An agreement signed between Bangladesh and Myanmar concerning the voluntary repatriation of more than 600,000 Rohingya, exonerates Myanmar’s security forces of any responsibility for their displacement, and places the persecuted minority in harm’s way, according to a Bangladeshi opposition politician.
Bangladesh’s main opposition party criticised the government for “selling itself” to the Myanmar government in order to get an agreement to remove the Rohingya.
“Where are you sending the Rohingyas? They fled from the grasp of a tiger in fear of death, but you’re again pushing them towards the same tiger,” Mirza Fakhrul Islam Alamgir, BNP secretary-general, said on Sunday.
“One will get an impression going through the deal that the government has accepted whatever Myanmar said.”
With whole villages burned to the ground, where will the Rohingya live?
The agreement, signed on November 23 by the country’s two foreign ministers, blames a Rohingya rebel group rather than Myanmar’s army, which carried out a campaign of arson and murder against the persecuted minority.
The text of the agreement contradicts the nearly unanimous conclusion of the international community, including that of Bangladesh, which blamed the mass exodus on atrocities by the Myanmar military.
At an OIC Contact Group meeting in New York in October, Sheikh Hasina, the Bangladesh prime minister, described the events in Myanmar as “ethnic cleansing” and stated that “the ongoing military operations by the Myanmar authorities have created havoc in the Rakhine State.”
Human rights organisations told Al Jazeera there were several concerns with the agreement which also suggested that Myanmar had taken the “necessary measures to halt the outflow [of the Rohingya]”.
Olof Blomqvist, a researcher with Amnesty International, told Al Jazeera it was “far too premature” to start talking about repatriating the community.
“With whole villages burned to the ground, where will the Rohingya live?” he said.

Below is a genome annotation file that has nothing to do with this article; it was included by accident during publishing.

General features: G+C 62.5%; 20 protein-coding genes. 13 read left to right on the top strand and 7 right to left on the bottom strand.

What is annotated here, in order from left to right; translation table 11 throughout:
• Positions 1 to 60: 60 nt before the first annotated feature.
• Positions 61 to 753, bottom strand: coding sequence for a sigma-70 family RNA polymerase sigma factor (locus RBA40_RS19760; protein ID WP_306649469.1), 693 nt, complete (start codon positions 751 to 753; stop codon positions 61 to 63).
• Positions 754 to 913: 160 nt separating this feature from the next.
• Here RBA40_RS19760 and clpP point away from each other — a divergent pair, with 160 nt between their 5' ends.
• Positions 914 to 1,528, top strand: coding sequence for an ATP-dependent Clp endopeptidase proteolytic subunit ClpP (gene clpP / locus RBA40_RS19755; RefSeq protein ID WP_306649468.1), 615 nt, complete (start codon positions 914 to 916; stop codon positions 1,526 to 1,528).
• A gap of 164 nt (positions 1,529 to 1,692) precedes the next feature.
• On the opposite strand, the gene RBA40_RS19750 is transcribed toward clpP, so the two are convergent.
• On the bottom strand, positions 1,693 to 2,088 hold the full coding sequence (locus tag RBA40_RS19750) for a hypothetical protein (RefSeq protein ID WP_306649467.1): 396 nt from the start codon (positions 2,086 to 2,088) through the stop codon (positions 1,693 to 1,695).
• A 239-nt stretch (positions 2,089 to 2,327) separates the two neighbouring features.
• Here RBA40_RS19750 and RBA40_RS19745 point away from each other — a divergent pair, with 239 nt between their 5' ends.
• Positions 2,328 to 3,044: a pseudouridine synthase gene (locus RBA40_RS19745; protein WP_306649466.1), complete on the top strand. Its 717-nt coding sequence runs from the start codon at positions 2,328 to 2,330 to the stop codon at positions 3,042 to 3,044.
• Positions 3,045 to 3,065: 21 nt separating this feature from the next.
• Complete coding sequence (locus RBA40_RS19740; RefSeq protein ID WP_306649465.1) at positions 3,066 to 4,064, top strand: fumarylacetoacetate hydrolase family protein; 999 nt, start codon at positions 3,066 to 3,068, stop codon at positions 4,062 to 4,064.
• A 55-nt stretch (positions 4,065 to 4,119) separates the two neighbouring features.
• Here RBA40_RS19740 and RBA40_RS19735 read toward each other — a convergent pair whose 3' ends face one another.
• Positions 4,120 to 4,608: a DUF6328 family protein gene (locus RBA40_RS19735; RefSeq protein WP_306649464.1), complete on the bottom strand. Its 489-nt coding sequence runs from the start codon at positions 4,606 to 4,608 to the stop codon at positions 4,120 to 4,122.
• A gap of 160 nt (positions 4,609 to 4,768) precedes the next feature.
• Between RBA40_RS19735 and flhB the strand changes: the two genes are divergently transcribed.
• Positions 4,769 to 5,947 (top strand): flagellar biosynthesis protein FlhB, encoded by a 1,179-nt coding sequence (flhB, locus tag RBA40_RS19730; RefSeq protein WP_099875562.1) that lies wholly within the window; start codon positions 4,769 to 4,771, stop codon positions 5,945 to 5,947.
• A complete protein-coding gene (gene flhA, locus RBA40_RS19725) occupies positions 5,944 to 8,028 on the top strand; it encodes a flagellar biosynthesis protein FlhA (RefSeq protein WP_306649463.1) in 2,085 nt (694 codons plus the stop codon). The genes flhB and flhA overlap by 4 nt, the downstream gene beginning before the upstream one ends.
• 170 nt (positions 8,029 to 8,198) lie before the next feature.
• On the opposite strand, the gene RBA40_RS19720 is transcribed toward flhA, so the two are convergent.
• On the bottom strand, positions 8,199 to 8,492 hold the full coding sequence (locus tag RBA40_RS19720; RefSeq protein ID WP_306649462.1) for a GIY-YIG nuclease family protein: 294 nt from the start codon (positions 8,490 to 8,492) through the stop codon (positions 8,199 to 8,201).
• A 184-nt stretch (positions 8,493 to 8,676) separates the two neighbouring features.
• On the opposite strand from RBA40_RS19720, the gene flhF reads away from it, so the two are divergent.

“Rohingya are still fleeing across the border into Bangladesh on a daily basis, and back in Myanmar, they are living under a system of state-sponsored discrimination and segregation that amounts to apartheid.
“While Rohingya refugees have the right to return to Myanmar, under international law, no one should be forced back to a situation where they could face persecution or serious rights violations”.
The seven-page agreement stated that the Rohingya – which are only referred to as “Muslims” – had “taken shelter in Bangladesh following the terrorist attacks on 9 October 2016 and 25 August 2017”.
These dates refer to the attacks by the Arakan Rohingya Salvation Army on law police and security posts in the Rakhine state of Myanmar.
In October 2016, the ARSA attacked three police posts in Maungdaw and Rathedaung townships killing nine police officers and in August 2017, it attacked about 30 security posts in the state.
However, following both incidents, the international community blamed the exodus – about 87,000 after October 2016 and over 600,000 since August 2017 – on human rights violations carried out by Myanmar security forces.
In September, the United Nations High Commissioner for Human Rights called the actions of the Myanmar army a “textbook case of ethnic cleansing” a view subsequently echoed by the US.
A UN report also concluded that the “Myanmar security forces purposely destroyed the property of the Rohingyas [and] scorched their dwellings and entire villages in northern Rakhine State, not only to drive the population out in droves but also to prevent the fleeing Rohingya victims from returning to their homes.”
There are also significant concerns about the practicalities of the agreement which says that the Myanmar government will “encourage those who have left Myanmar to return voluntarily and safely to their households and original places of residence or to a safe and secure place nearest to it of their choice” and will not have to be “settled in temporary places for a long period of time”.
“Although the Myanmar government has pledged to construct new houses, no timeline has been set. There is a real risk that returnees, like tens of thousands of other Rohingya in Rakhine state, will end up in displacement camps in deplorable conditions, not least because the government continues to restrict aid groups’ access,” Blomqvist said.
The agreement also requires that the Rohingya prove that they are resident of Myanmar and sets out a list of documents that can be used as evidence of residency.
But Amnesty International considers it “completely unrealistic to ask many of the fleeing Rohingya to prove residency” who will have “lost crucial documents during their flight in panic into Bangladesh”.
“This insistence on ‘verification’ could likely make it impossible for many thousands to return,” Blomqvist added.